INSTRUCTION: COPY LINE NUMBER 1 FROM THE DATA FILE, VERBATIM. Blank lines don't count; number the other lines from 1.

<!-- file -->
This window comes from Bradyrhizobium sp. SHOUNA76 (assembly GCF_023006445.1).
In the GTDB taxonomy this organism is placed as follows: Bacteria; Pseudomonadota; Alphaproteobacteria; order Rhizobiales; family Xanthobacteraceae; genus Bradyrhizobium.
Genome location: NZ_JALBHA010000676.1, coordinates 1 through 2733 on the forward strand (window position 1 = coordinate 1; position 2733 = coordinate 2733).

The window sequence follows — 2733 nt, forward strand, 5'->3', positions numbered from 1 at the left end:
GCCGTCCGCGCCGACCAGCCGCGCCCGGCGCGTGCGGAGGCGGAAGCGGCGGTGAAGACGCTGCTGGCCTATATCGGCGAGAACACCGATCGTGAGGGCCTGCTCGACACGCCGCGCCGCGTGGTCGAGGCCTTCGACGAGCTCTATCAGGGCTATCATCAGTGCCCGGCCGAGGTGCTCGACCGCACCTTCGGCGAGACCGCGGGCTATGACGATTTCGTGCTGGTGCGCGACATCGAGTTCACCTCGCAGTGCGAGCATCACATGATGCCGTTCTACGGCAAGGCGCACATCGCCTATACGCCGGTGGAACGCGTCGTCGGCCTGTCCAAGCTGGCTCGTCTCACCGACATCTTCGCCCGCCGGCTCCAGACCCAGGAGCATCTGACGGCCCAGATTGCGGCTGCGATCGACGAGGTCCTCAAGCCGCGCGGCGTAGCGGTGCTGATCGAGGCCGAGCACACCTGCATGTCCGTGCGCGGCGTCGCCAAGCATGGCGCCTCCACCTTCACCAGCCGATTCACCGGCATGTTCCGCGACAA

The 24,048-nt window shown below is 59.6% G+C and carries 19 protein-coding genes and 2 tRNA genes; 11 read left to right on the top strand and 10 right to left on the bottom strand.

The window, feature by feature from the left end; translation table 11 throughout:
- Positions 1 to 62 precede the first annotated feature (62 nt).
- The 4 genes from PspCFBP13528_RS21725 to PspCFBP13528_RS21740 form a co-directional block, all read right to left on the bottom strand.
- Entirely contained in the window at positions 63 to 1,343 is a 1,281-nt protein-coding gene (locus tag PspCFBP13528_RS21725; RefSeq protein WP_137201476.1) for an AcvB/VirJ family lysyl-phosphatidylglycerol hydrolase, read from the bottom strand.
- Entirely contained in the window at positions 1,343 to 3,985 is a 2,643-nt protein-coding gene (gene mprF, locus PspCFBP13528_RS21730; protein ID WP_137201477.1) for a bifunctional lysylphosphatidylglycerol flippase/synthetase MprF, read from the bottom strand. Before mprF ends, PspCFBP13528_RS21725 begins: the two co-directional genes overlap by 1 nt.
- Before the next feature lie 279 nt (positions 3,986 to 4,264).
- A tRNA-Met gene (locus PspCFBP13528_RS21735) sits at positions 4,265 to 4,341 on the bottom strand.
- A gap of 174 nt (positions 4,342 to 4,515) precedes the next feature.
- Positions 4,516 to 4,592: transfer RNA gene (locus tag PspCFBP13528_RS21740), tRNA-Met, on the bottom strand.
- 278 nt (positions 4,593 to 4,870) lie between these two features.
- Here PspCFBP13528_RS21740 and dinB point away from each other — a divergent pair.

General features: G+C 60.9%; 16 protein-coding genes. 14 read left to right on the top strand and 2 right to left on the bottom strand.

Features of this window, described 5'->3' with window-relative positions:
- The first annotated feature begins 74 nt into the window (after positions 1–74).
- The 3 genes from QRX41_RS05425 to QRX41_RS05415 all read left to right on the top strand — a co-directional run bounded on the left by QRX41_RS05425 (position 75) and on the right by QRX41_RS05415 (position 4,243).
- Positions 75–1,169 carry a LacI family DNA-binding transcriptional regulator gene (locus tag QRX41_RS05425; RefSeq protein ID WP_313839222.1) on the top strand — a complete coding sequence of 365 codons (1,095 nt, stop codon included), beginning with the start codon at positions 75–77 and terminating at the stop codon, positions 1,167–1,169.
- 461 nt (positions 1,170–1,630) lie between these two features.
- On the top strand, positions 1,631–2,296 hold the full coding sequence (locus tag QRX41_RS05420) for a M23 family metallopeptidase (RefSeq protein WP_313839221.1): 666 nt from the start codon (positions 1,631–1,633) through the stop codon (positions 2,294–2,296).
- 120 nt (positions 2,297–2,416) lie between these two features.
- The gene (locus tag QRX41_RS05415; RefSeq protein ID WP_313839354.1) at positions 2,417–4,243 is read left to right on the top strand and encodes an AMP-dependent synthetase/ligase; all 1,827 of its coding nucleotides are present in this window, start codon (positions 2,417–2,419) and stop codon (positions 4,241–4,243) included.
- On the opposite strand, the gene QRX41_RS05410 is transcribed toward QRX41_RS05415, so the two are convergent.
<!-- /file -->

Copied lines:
This window comes from Bradyrhizobium sp. SHOUNA76 (assembly GCF_023006445.1).